US stocks have closed sharply higher after investors responded positively to the latest batch of data, comments from Federal Reserve chair Janet Yellen and a strong performance from Yahoo on the Nasdaq.
At the closing bell, the Dow Jones Industrial Average surged 162.09 points higher, or 1%, to 16,424.65.
The broad-based S&P 500 climbed 19.32 points, or 1.05%, to 1,862.30, while the tech-heavy Nasdaq Composite jumped 52.06 points, or 1.29%, to 4,086.23.
It marked a second day of gains after stocks finished in the black yesterday despite a day of wild gyrations. Such fluctuations were not evident today, however, with stocks climbing steadily after rising at the open.
The push higher at the start of trade came after news US housing starts rose 2.8% in March, which was seen as a positive despite falling just shy of lofty expectations. Meanwhile, industrial production lifted as well in March, slightly above market forecasts.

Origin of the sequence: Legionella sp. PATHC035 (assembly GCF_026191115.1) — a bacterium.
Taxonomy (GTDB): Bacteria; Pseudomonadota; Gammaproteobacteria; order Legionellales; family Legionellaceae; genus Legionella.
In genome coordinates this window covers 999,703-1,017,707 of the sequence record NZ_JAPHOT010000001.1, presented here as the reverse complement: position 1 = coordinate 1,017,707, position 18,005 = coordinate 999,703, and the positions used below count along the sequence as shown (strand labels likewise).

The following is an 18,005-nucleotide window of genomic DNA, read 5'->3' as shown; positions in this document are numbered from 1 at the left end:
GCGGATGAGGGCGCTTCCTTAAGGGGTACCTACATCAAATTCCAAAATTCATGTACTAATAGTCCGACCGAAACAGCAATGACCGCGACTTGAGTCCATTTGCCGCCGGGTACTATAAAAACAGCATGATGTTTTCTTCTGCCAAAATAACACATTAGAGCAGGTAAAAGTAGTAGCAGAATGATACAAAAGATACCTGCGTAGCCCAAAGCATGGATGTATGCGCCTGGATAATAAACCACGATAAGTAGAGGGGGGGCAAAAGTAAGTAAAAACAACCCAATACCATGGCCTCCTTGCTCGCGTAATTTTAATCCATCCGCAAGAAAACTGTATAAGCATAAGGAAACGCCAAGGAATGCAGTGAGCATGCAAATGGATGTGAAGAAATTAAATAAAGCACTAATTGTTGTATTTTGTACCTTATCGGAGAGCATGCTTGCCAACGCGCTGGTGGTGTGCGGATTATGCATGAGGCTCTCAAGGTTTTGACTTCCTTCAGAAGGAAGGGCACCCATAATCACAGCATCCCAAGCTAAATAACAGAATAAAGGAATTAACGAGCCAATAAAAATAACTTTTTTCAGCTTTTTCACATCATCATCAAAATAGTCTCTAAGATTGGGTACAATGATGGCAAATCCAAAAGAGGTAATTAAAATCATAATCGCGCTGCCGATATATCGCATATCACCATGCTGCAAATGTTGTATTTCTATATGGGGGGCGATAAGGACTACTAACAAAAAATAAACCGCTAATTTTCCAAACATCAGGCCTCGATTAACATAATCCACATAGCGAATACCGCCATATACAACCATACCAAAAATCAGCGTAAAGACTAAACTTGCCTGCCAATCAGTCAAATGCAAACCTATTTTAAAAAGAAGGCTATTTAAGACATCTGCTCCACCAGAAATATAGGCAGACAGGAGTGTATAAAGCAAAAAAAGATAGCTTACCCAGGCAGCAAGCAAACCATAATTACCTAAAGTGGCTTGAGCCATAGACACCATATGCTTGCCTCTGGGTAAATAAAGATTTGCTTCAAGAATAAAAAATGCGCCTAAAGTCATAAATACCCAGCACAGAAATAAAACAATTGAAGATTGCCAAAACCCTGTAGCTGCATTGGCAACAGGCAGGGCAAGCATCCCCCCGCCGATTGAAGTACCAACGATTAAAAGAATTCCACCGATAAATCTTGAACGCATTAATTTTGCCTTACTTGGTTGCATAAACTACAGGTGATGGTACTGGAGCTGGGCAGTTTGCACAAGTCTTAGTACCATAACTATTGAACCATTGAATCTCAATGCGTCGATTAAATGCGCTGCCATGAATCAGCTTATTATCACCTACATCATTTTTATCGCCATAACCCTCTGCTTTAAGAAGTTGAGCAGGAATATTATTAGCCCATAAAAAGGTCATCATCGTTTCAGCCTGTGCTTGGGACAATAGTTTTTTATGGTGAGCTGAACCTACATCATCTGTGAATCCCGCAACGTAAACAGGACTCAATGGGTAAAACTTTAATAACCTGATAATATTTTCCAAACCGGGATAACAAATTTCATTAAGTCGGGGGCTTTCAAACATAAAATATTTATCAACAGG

Driving gains in the afternoon were comments from Ms Yellen and Atlanta Fed President Dennis Lockhart as well as the release of the Fed's 'beige book', which showed growth was picking up in much of the US.
Mr Lockhart said a first rate rise in late 2015 was the most likely outcome and while Ms Yellen was less direct with her comments, she at least hinted a move in the federal funds rate should not be expected this year. The comments helped allay fears on the timing of rate hikes.
Yahoo reported a stronger-than-expected first-quarter profit, results hailed by chief executive Marissa Mayer as showing growth in the web giant's "core" business. But it was anticipation and optimism of Alibaba's IPO that saw investors flock to Yahoo, sending shares 6.3% higher on the Nasdaq.
One drag on the market was the latest earnings release from Bank of America, with the company's swing to a loss not pleasing investors who sent the bank's stock 2% lower